-Practices at Carthage are very physical, have got a little sharper each of the last three days and a little hotter each of the last three days.

-I only know what I’ve seen on film of Lindale, and they are definitely a quality team, but if I was coaching at Carthage, I’d be cautiously confident about Friday night.

-See link for preview of Friday’s game.

One of the major factors in the quality coaching I’ve seen at Carthage this week is how well they use video and technology to supplement their instruction. Carthage tennis coach, Jim Milstead and a student assistant, film team drills, 7 on 7 and inside run sessions from two angles everyday at practice.  They quickly upload the film into the HUDL system and, often before practice ends, the film is available for the coaches and players.

With 22 bodies moving very quickly in different directions on every play, even an outstanding staff misses many of the minute details that make the difference between failure and success.  The filming system at Carthage allows the coaches and players to see and go over every step and every move by every player on each rep. during practice, from two different angles. As soon as the players come off the field they head to various meeting rooms and offices to watch and have their play critiqued by their position coaches. This makes field time much more efficient as the coaches don’t need to keep 21 players standing around waiting while they correct the mistakes of #22. Instead, they can move quickly and correct problems later in the meeting room. It also motivates the players to do well on every rep. They become very aware there is no hiding from the camera and film doesn’t lie.

The process looks so seamless that I’m guessing many of the players take it for granted. But, it is a significant investment in manpower and infrastructure that allows the coaches to do such a good job without worrying about the technical details.

Manpower comes from Coach Milstead and his assistant, the infrastructure is in the design of the fieldhouse. The fieldhouse was build with ceiling mounted video projectors in every office and conference room, all tied into to computers with internet connections allowing the uploaded video of every drill, practice and game to be instantly shown in every position meeting. At Carthage, at least, the days of rolling video carts with VHS or DVD machines attached to 35 inch, 200 lb. televisions are long in the past.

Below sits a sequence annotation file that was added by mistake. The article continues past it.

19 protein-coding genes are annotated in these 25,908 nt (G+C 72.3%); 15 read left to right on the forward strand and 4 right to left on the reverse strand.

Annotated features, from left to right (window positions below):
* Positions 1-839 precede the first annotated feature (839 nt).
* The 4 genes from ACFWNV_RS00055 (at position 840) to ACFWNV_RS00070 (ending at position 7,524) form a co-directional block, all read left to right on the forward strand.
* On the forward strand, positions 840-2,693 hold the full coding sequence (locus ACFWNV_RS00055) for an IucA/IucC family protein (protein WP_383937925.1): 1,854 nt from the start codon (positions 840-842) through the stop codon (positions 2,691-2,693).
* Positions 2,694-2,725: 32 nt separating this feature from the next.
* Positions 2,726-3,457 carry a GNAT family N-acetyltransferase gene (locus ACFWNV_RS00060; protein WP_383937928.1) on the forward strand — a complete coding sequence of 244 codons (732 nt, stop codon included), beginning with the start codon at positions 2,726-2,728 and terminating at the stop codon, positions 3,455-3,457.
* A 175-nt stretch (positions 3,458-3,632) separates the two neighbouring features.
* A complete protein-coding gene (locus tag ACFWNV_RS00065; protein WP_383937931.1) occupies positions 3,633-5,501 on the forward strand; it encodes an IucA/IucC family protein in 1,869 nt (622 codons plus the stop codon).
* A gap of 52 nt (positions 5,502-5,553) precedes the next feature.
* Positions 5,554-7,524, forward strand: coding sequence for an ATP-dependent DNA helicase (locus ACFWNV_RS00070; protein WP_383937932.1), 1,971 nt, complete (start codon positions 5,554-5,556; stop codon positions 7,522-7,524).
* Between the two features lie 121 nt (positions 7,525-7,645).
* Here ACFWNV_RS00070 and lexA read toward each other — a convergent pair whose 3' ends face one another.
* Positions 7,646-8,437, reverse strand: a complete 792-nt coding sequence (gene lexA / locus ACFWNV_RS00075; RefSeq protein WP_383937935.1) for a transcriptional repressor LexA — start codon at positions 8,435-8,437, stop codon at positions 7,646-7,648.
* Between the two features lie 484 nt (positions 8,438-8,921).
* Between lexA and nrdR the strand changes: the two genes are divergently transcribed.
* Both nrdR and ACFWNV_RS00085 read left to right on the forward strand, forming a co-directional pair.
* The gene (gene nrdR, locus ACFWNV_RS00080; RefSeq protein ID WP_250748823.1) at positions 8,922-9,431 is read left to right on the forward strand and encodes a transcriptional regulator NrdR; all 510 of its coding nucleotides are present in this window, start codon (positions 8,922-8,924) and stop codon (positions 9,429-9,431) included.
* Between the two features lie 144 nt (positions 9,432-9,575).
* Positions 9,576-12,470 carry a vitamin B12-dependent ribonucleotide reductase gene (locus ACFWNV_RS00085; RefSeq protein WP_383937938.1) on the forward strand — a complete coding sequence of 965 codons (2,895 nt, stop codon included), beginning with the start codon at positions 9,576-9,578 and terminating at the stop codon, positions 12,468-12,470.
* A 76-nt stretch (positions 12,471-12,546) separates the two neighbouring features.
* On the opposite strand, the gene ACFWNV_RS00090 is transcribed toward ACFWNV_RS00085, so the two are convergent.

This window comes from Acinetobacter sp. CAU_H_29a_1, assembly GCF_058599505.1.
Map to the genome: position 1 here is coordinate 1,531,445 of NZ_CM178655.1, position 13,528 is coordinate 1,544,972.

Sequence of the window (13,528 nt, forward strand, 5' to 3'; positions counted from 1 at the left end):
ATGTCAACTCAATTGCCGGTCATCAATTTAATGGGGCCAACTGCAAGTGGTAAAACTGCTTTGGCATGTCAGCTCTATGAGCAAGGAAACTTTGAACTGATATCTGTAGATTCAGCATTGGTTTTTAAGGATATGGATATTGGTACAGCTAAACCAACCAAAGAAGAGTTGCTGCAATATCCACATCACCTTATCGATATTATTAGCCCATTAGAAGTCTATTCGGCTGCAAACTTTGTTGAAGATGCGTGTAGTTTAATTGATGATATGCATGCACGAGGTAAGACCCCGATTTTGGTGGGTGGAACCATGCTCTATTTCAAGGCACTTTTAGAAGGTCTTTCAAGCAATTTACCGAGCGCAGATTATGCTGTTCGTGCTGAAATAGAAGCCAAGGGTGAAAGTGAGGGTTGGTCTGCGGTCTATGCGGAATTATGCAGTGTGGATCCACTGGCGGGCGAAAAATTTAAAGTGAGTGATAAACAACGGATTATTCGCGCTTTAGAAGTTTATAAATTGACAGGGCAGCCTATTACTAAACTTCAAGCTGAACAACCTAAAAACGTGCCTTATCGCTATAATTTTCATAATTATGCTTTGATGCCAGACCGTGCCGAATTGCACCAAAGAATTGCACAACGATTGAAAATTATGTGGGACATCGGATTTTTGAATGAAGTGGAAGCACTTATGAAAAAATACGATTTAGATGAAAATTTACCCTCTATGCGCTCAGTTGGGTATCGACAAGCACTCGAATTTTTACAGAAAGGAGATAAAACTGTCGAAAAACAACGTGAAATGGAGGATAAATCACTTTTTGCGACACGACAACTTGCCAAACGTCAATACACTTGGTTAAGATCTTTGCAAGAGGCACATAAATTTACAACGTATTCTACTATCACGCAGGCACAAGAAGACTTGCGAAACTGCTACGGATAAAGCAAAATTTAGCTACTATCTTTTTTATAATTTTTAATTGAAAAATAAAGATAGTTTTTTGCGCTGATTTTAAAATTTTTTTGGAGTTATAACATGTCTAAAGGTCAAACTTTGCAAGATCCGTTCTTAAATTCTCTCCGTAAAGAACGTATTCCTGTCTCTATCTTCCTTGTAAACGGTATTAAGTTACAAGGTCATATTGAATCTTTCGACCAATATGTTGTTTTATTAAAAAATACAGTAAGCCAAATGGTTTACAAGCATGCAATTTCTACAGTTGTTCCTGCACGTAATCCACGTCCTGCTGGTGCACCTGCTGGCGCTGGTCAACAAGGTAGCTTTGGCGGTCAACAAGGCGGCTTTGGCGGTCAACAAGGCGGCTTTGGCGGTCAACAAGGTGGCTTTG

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Week One: Carthage Bulldogs

The new scoreboard everyone’s talking about, biggest HS video screen in the US.

Friday night, Carthage High School did something that’s only happened twice in since Bulldog Stadium opened, they lost a home game. The Jacksonville Indians upset the Bulldogs 34-30, Friday night in a game that the young Carthage team had many chances to put away. The game ended in heartbreaking fashion for the home team. Leading 30-27, the Bulldogs secondary intercepted a pass with less than 2 minutes  seemingly clinching the game. The sophomore cornerback had the opportunity to run out of bound or go to the ground; instead he made a move across the field, running the ball into Jacksonville territory before having the ball stripped from him. Jacksonville recovered and scored the winning touchdown a few plays later, for a 34-30 upset win.
After the game ended the Carthage coaches gathered to break down the film and go over the game until around 4:30 in the morning. At 9 AM, Saturday, several coaches and players came in to watch the film again. Yesterday, (Sunday)  the entire staff of 16 coaches came in at 1:00 to breakdown the film for the upcoming Lindale game, come up with game plans, discuss personnel packages, script practice plays and set the practice plan for Monday. This took around 9 hours and they left a little after 10 PM. At 8 this morning (Labor Day) the coaches were back at their desks, breaking down more film and preparing for practice. The kids showed up at 9. After an hour of watching film of the Jacksonville game, the Bulldogs hit the field for practice around 10. At 12:30, the coaches and players ate a delivered pizza lunch and began to watch Lindale film and film of the practice they had just completed. The team left around two PM and the coaches went to work on tomorrows practice plan.
If you think this flurry of work is due to the tough loss Friday night, you would be wrong. You would also be wrong to think this just happens at Carthage or in Texas. While the staff sizes and professional status of the coaches makes the scope of this preparation somewhat unique to the Lone Star State, committed high school staffs all around the country log similar hours. Except by the coaches (and their wives) this part of the game is mostly overlooked.
The nature of the game, with its 45 second strategy sessions between plays(huddles), video scouting, unlimited substitutions and multiple formation and play combinations make the game uniquely open to these marathon planning sessions.

Carthage defensive staff at work Sunday

It’s become a national pastime to second guess coaches’ playcalling, it’s an easy and fun game to play and coaches DO make bad decisions just like anybody else. Just remember that those coaches know more about their team and the team they’re playing than the most involved fan could ever know.
This work is a big part of coaching, hard on the families, but also part of what makes winning a football game so rewarding. Achieving something you pay a big price for is always better than winning something that comes easy and if the Bulldogs get it done next Friday, they will have  reason to celebrate.

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La Marque vs. G-Ball Highlights

Nice highlight package from Mike Lockwood and

Thanks, Mike and good luck to all of you against Texas City, should be a good game.